How will death be the last enemy?

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Paul wrote about death being the last enemy and the future resurrection of the saints from death in his first letter to the Corinthian Church. “For he must reign until he has put all his enemies under his feet. The last enemy to be destroyed is death” (1 Corinthians 15:24–26).

The apostle tried to correct the false teachings that crept in that church which denied the resurrection. The apostle taught that because of Christ’s resurrection, His followers are assured of theirs (1 Corinthians 15:13). And this will take place either by their dying and being raised from the dead in immortal, incorruptible bodies (v. 42), or by their being changed to that state without seeing death; for they cannot enter heaven as they now are (v. 50).

The last enemy – death

The end of death will coincide with the end of sin. When there is no more sin, there will be no more death, for death is the natural consequence of it (Romans 6:21, 23; James 1:15). Some maintained that there is no resurrection and that death is the end of every soul. But the apostle gave the startling reply that in God’s plan there will be finally no death, for death itself will be eradicated (Revelation 21:4).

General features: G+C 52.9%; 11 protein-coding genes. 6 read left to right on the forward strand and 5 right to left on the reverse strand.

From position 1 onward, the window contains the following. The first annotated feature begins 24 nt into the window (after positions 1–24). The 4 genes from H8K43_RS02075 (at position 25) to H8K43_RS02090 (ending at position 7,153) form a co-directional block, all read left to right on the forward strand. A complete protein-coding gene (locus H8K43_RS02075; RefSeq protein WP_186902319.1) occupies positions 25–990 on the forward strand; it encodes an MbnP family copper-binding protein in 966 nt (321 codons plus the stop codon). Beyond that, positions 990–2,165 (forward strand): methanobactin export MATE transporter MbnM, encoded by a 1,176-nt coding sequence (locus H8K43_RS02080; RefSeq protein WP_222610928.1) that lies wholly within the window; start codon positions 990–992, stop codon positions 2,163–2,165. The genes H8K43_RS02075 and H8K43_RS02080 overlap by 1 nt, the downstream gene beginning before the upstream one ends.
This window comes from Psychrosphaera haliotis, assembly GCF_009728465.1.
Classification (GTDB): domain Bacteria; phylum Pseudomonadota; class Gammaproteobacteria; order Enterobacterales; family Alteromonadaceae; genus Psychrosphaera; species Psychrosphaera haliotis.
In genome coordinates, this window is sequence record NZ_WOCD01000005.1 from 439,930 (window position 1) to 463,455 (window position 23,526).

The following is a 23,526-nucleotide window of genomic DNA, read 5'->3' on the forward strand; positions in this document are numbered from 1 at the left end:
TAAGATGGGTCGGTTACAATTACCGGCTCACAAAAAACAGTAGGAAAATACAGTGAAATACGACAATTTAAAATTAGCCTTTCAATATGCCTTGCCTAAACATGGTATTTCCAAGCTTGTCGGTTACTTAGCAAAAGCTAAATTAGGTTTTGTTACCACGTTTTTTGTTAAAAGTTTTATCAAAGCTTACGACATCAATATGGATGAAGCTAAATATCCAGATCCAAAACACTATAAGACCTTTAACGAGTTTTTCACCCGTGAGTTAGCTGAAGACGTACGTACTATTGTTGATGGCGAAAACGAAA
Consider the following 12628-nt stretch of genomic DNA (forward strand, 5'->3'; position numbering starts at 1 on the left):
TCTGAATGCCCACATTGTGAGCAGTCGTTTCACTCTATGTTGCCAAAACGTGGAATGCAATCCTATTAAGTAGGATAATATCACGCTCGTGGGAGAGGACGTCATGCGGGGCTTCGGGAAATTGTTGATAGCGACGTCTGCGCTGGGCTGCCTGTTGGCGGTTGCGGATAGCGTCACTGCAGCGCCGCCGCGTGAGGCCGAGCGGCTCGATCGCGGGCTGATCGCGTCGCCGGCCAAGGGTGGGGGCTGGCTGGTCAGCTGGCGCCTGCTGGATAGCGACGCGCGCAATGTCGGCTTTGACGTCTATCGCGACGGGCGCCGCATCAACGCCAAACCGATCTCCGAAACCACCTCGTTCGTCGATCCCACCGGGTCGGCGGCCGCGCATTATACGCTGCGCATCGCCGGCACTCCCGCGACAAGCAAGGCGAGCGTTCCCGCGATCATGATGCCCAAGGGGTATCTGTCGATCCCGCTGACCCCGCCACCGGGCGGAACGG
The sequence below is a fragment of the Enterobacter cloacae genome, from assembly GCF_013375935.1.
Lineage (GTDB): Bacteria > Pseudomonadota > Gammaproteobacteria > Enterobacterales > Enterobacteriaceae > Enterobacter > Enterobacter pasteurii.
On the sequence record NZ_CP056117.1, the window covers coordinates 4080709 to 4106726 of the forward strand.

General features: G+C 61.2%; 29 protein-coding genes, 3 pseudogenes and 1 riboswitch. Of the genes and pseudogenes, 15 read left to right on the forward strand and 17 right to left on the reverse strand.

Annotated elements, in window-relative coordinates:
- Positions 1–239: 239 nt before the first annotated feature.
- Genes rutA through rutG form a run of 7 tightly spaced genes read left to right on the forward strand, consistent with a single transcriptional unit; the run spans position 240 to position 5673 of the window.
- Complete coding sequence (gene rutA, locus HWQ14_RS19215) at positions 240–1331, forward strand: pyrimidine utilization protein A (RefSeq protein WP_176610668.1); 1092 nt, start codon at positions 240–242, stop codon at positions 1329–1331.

People inherited death from Adam who was tempted by Satan (Romans 5:12). But the deceiver will be destroyed forever (Revelation 20:1–10). In God’s eternal kingdom, there will be: “Nothing impure will ever enter it, nor will anyone who does what is shameful or deceitful, but only those whose names are written in the Lamb’s book of life” (Revelation 21:27).

Death is swallowed up in victory

Paul proclaimed, “Death is swallowed up in victory. O Death, where is your sting? O Hades, where is your victory?” (1 Corinthians 15:54,55). This citation was taken from Isaiah 25:8. When, at Christ’s coming, the amazing transformation from mortal to immortal has taken place, the dead saints and the living saints, will then triumph over man’s great enemy. The redeemed will shout for joy that they will never again be cursed by death.

The phrase “O death” is an allusion to Hosea 13:14. In this happy triumphant cry both death and the grave are addressed by all the joyful saints, who will be delivered finally from the pain, suffering and separation caused by death. This enemy that has controlled all men since the fall will be taken away from the redeemed at the second coming of Christ. The redeemed will never again commit sin; therefore, they can never again feel it’s sting (Nahum 1:9; Isaiah 11:9).

In His service,
BibleAsk Team

This answer is also available in: हिन्दी

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